6. What do I want less of in my life? Marks-Seglin and her husband repeat the above exercise of writing these things down on strips of paper. But rather than hang these from a tree, they burn them in the fireplace. “Burning the things we don’t want is so visceral and feels so freeing,” she admits.
  7. What do I want to focus on? That’s a question suggested by Rebecca Kiki Weingarten, a professional and personal development coach at New York City-based TradeCraft Coaching and Consulting.
  8. What can I stop procrastinating? Create a list of the “I SHOULDS” that you keep delaying and ask yourself what’s holding you back, says Throw.
  9. What goals do I want for my own life, not for others? “A lot of the time, we set goals to please other people: a spouse, family member or colleague,” says Hyatt.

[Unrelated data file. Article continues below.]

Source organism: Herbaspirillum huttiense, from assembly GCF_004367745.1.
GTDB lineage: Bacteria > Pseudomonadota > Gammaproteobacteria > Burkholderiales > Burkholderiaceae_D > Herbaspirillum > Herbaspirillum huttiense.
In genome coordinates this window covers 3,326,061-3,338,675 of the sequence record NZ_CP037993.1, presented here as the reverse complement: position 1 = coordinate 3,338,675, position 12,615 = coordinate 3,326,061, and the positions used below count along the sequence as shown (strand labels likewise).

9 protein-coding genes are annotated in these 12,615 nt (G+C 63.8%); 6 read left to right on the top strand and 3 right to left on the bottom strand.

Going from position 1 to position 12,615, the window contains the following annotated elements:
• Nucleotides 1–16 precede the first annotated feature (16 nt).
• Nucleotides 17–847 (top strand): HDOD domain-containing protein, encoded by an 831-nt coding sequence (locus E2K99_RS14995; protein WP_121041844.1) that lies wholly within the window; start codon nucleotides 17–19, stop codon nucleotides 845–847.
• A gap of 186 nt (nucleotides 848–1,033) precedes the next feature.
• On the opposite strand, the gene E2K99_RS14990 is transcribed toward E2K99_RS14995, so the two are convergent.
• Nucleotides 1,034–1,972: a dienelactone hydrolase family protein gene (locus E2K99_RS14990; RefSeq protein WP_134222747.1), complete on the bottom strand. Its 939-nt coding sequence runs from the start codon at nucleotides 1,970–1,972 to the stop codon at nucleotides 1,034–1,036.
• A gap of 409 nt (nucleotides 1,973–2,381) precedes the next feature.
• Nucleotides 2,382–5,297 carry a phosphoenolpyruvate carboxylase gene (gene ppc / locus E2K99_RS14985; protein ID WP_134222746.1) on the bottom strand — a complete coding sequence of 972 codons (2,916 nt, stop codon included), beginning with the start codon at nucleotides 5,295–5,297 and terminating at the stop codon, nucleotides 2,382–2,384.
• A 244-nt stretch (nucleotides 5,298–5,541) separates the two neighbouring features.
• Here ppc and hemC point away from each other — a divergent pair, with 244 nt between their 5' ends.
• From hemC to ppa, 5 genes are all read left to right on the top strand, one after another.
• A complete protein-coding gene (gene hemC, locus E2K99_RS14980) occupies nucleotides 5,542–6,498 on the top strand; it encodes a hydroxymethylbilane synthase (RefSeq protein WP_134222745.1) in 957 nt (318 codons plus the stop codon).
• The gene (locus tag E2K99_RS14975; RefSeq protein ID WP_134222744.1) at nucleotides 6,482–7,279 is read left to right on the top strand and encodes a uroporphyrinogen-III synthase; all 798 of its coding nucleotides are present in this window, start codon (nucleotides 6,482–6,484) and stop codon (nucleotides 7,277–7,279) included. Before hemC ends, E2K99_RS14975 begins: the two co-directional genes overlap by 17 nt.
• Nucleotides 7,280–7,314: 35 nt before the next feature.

10. What support systems do I have in place to help me reach my goals? And, conversely, figure out the roadblocks to plan for; note these so you can think through strategies to deal with setbacks and slumps, says Weingarten.
  11. What is one new thinking pattern I can discipline myself to use in 2020? Throw says that knowing this will require developing new habits.
  12. What is one good habit that I have? Look for ways to better profit from it.
  13. What is one habit I want to change? After you come up with this, determine how you can fix it.
  14. What is one behavior or activity I will say NO to in 2020? Coming up with the answer will make it easier for you to say YES to an activity that will get you closer to your big bold audacious goal, Throw notes.
  15. How can I parlay what I love doing into other opportunities? Marks-Seglin takes a hard look to identify what makes her happy personally and professionally. Then she works backward to think of ways she can incorporate these into other parts her life.